You’d think, then, that my workouts are free from cultural superstitions like one might find in a weight room occupied by a football or rugby team — after all, no one would shoot their own boot but as I thought about Jack’s comments, relating working out to his practical experiences in combat, I started to see the ways my own practical experiences continue to influence my methods. Many of the things I do in the gym are informed by old habits, born out of superstitions or practical applications now long behind me.

I walk circles around my makeshift gym between sets, keeping my heart rate elevated and often counting softly to myself — just as I did between rounds when training for a fight. I don’t put clips on the bar when under the bench, even when using weights I know I can manage because, when lifting alone, clips are an act of hubris. Securing the plates to the end of the bar means I’m certain I won’t fail — and if you ever find yourself certain of such a thing, you’re probably not working out right. I very rarely allow myself to fail so badly I have to tip myself over and let the plates fall on the concrete floor of my garage — though the cracks surrounding my bench will tell you it isn’t unheard of — but really, it’s my fear of bad luck that keeps the clips off the bar.

You can’t win ’em all.

My superstitions have become so ingrained in my methodology, that I often have trouble rooting them out from the litany of practices and procedures I’ve adopted over the years. Some are easy to call out: a lucky shirt, a favorite song for max-days. Others are a little more nuanced: the order of my lifts when pursuing a new personal best is a good example. One might argue that I’ve developed a system that lets me maximize my potential when choosing to go really heavy, but the truth is, it’s more about building myself up with a series of lifts I feel good about than warming up. What began as an exercise in self confidence has become an exercise in superstition: I stick to what I know works on my max days, and fear reprisal from the lifting gods when breaking from tradition.

Much like my friends that attend church on Sunday mornings, the daily sermons echoing through my basement in the form of clanging plates and muffled grunts are physical manifestations of a combination of practical knowledge and unsubstantiated belief. Faith, my religious friends remind me, doesn’t rely on evidence to prove its worth. Ultimately, proof is faith’s undoing after all, because with proof, belief becomes nothing more than fact and there’s no room for magic in that.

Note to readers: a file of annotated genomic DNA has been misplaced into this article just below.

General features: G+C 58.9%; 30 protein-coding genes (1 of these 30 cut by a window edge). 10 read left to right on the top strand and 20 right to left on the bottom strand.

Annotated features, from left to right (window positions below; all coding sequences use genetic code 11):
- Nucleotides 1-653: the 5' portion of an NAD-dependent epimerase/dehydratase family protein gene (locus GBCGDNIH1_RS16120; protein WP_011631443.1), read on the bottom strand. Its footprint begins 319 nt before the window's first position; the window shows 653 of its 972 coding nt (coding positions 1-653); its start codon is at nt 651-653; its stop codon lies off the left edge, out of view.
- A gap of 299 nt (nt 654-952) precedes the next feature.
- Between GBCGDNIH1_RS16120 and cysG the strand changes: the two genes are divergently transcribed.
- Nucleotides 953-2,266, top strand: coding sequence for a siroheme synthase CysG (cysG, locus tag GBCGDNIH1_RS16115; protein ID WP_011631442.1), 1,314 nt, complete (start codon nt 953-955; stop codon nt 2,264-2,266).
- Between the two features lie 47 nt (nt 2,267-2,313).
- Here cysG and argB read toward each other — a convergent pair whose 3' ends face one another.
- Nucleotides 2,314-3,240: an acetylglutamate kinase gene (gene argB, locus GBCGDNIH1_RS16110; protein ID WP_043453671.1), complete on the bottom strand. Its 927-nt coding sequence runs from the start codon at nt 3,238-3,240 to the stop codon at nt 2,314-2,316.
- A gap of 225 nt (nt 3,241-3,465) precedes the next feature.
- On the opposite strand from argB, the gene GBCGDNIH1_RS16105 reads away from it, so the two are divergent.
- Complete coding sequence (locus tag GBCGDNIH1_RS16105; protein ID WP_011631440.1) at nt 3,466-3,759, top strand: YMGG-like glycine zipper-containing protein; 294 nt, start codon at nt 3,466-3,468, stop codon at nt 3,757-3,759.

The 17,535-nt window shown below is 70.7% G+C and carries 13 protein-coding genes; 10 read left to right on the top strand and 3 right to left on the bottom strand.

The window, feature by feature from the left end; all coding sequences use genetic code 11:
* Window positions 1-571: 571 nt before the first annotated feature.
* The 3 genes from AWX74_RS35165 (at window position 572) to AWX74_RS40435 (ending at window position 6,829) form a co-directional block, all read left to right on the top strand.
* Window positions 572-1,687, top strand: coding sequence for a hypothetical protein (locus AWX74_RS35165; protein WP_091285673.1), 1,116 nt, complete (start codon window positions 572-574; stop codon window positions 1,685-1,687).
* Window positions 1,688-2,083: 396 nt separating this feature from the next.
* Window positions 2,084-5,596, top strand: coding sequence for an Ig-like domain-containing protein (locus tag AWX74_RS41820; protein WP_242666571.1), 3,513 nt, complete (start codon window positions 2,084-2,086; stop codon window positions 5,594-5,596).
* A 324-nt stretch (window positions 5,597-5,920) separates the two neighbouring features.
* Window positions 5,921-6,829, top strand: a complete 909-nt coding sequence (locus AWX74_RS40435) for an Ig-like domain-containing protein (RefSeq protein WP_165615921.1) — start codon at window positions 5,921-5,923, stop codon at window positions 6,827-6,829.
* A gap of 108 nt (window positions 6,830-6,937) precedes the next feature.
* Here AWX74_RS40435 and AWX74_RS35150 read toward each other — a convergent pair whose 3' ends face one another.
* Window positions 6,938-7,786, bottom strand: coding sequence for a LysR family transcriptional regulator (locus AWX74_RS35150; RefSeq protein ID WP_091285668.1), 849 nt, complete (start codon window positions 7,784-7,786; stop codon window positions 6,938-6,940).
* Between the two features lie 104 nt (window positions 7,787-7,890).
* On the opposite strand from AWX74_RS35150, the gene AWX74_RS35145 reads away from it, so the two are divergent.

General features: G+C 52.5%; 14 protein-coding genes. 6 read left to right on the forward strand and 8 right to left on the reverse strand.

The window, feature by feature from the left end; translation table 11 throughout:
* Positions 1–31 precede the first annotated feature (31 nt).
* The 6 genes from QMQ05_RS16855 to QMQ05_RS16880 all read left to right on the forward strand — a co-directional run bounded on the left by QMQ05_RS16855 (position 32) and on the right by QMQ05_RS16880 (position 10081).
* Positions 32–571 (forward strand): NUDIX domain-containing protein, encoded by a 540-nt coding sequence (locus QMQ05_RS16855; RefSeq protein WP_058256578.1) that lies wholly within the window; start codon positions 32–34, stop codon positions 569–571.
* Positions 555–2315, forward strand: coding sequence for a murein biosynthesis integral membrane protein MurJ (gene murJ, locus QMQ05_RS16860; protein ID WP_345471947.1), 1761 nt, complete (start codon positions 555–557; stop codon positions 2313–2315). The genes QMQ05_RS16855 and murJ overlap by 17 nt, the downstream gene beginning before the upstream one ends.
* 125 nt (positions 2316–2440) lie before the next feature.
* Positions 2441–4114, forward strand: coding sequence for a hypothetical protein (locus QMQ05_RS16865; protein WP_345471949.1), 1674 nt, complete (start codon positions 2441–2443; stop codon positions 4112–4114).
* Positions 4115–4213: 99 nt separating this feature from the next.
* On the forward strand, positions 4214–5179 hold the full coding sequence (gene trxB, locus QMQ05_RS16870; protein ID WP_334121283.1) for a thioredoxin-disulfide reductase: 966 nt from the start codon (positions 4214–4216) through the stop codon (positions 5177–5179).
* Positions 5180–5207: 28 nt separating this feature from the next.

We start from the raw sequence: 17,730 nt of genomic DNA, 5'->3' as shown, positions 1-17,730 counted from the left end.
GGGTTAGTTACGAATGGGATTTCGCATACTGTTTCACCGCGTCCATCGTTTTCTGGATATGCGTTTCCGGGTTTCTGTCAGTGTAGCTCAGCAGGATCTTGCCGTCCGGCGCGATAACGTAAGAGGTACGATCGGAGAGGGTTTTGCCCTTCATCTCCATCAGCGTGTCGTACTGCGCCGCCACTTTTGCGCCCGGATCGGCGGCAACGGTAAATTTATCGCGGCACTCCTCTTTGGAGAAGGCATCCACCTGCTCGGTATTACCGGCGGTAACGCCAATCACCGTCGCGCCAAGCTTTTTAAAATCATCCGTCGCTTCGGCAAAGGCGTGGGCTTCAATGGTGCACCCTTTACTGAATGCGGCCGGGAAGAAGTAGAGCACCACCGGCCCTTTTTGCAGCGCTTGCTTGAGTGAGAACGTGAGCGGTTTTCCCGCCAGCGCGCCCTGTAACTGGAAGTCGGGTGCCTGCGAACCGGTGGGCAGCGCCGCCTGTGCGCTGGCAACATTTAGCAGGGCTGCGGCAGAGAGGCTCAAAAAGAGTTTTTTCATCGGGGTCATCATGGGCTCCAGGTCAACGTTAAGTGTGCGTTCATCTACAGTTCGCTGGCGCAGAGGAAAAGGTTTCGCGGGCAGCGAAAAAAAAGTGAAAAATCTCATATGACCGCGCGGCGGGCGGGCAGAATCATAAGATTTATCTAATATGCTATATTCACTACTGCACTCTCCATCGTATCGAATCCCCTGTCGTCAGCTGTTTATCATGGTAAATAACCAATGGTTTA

These Old Man Fitness columns always place an emphasis on seeking a scientific grounding for your workout decisions, and with good reason. Most supplement companies are nothing more than modern day snake oil salesman and barely a week goes by without some new workout fad taking the internet by storm (and ultimately proving to be little better than the last one) but that doesn’t mean that there isn’t room for a little superstition — a little faith — in your regimen. If you need a scientific justification for the power of believe, I remind you of the placebo effect, wherein people manifest physical changes in their body through nothing more than the belief something is happening.

There doesn’t always have to be a logical explanation for the ways you prepare your body for the challenges you present it with, just as long as you find the balance between what helps you and what’s just predatory marketing. You’ll never catch me buying a laser to zap my love handles or rubbing crystals on my aching joints.

… But you’ll never catch with me clips on the end of my bar either.

About Alex Hollings

Alex Hollings writes on a breadth of subjects ranging from fitness to foreign policy, all presented through the lens of his experiences as a U.S. Marine, athlete and scholar. A football player, rugby player and fighter, Hollings has spent the better part of his adult life competing in some of the most physically demanding sports on the planet. Hollings possesses a master’s degree in communications from Southern New Hampshire University, as well as a bachelor’s degree in Corporate and Organizational Communications from Framingham State University.